10 Ways To Avoid And Release Autumn Anxiety

Published September 24, 2019 by Jc Drobac

Feeling especially anxious these days? Autumn Anxiety is a relatively newly coined term for that nervous feeling in the gut that begins the last week of August and continues through much of September, and it's very real.


Highly Sensitive People (HSPs) can be especially prone to anxiety because they're neurologically more sensitive to change. The seasonal changes that happen in autumn are the most dramatic of the year. Autumn is full of new things: new schedules, new jobs, new schools, new assignments, not to mention it's a transition into winter, which can bring its own bundle of anxieties. All of this can lead to Autumn Anxiety.


It’s no wonder why some folks experience heart palpitations trying to process it all. Here are a few techniques that can help keep Autumn Anxiety in check during the season, allowing us to get the most from debatably the most beautiful season Minnesota has to offer.

1. Stick with what’s familiar, unless it’s exercise

Our anxiety can trip us up and create a nervous reaction that prompts us to involve ourselves in new things impulsively, especially during this time of year. While trying new things is good, it might also add to our stress, disguised as anxiety. If you really want to try something new, then choosing something exercise-related may have the most benefit. Sign up for a class at the yoga studio down the street or join a meet-up group that focuses on exercise. Head out your front door and give speed walking a try, or dust off the bike in the garage and hit of many Minnesota bike-friendly paths.

 

2.  Embrace laying low

Embrace low or no-stress activities at this time, especially if you know you’re prone to Autumn Anxiety. Or, if you're gung-ho to take on a new project, make it a light one.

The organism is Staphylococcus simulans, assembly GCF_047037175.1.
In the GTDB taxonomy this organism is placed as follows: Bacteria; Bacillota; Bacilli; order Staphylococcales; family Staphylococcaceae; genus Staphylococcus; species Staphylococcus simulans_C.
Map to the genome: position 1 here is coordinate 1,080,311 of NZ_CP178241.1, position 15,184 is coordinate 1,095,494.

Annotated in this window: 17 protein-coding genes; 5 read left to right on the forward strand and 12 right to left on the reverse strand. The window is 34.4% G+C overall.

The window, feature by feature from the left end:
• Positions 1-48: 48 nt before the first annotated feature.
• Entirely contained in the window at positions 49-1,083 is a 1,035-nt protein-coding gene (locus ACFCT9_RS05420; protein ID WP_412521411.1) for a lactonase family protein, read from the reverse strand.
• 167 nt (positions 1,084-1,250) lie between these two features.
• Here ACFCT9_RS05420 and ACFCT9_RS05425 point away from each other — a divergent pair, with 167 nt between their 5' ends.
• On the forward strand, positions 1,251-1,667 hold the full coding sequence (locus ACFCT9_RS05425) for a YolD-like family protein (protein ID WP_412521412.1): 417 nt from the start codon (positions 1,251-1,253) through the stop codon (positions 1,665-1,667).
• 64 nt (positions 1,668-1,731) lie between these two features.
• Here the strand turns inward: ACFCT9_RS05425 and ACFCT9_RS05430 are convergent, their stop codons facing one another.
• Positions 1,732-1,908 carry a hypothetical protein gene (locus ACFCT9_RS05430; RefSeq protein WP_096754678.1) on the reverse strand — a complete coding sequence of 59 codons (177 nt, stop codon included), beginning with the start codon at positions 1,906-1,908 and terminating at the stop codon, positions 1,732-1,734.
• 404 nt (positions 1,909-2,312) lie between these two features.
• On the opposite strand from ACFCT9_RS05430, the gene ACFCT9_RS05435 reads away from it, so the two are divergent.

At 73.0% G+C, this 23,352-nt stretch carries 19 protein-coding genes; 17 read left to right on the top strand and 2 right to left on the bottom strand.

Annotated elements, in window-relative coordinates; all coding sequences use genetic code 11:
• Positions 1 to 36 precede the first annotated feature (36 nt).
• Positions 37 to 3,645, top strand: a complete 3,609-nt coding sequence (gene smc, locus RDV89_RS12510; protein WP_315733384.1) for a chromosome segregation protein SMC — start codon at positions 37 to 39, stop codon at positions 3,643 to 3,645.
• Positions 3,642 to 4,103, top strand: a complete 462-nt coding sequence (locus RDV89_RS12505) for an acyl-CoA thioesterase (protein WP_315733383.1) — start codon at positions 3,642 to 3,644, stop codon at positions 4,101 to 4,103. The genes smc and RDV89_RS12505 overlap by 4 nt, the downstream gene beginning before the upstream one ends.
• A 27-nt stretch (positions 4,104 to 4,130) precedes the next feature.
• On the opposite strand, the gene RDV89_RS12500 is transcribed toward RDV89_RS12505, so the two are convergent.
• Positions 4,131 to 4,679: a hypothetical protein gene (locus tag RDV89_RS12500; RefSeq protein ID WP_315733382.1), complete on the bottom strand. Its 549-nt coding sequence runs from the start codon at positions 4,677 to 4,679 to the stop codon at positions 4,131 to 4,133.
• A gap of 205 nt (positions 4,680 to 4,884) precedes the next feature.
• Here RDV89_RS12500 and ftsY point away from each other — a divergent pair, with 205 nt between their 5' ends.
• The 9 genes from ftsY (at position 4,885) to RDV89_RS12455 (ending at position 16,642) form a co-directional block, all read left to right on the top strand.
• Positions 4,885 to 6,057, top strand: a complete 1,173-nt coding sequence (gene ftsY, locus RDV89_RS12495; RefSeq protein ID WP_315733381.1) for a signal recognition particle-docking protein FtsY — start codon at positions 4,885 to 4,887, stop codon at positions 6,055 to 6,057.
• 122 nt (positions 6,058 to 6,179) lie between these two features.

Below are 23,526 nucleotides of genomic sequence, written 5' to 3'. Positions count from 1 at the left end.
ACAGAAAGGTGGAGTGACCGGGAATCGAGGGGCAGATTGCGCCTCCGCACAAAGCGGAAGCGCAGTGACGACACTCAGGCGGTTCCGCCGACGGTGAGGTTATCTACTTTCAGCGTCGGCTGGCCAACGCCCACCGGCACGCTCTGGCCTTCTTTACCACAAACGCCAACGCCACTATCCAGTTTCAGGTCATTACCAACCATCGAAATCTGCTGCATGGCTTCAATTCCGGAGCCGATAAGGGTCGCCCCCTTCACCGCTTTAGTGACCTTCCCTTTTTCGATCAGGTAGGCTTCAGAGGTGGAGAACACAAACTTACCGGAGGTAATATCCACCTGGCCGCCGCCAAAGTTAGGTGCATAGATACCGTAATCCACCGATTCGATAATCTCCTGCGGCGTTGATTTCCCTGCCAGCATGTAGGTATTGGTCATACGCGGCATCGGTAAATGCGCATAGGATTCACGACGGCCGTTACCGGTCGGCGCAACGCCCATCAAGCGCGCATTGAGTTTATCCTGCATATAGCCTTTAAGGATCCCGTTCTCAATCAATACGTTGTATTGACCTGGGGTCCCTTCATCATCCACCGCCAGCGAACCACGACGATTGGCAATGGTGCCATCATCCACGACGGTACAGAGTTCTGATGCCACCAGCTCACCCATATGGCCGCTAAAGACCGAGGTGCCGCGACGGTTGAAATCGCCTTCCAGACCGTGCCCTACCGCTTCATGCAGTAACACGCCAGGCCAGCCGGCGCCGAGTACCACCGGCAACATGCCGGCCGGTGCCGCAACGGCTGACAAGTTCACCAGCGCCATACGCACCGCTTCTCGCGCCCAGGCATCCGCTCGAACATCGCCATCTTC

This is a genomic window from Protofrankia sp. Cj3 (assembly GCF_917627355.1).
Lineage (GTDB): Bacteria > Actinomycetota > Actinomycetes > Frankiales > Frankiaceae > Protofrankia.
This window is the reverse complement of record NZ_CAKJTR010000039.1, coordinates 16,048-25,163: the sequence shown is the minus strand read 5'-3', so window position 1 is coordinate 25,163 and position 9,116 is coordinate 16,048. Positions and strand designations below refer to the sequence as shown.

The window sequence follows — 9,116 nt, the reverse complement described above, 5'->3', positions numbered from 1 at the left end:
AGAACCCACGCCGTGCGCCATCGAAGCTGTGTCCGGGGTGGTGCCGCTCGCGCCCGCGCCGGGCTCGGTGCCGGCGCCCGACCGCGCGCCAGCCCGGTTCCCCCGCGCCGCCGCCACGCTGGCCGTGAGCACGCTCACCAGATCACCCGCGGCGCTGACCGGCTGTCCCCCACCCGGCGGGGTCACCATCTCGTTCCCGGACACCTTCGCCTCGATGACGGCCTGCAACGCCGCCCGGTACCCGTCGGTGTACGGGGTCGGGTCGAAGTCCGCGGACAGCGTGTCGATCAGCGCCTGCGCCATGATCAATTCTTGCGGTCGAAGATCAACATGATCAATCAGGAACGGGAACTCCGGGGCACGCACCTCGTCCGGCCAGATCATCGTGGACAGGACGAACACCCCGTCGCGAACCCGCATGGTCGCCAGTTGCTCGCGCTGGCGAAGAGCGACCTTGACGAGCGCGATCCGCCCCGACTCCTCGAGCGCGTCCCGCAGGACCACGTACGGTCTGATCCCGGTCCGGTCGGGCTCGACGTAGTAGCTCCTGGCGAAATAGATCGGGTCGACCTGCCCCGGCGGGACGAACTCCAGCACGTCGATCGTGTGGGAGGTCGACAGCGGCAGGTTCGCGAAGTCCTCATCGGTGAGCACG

3.  Be mindful of fall allergies

Like spring allergies, fall allergies can contribute to anxiety and depression as well as the over-the-counter abuse… read the label! When the body is fighting off an infection, feeling depressed or highly anxious is pretty common.

  

4.  Breathe

As overused as the word is, if done correctly, breathing can affect our autonomic (flight-or-fight) nervous system, making life feel less anxious simply by practicing deep, slow, belly breathing. Through effective breathing, our bodies can release 70 percent of toxins through, including releasing carbon dioxide that has passed through your bloodstream into your lungs. Here's one of many easy methods to try:


Count to five while inhaling slowly and deeply through the nose, breathing air into the belly. The belly should raise with the inhale. Hold the air in your belly (no breathing) for five seconds. Exhale out slowing, counting to five through the mouth. Pursed lips will make it even more challenging.


If dizziness occurs, do a shorter or less intense version to start, working up to deeper breaths. Deep breathing exercises can be done anywhere, with little effort: at a stoplight, in a meeting, in a classroom, etc., all day long.

 

5.  Get enough vitamin D

By late September, most of us are probably already relatively vitamin-D-deficient. It's so critical to our well-being that every tissue in our bodies has vitamin D receptors: the muscles, the heart, brain, and immune system. It’s vital in healthy functioning. Noticing feeling more panicky or depressed? Try increasing your vitamin D intake.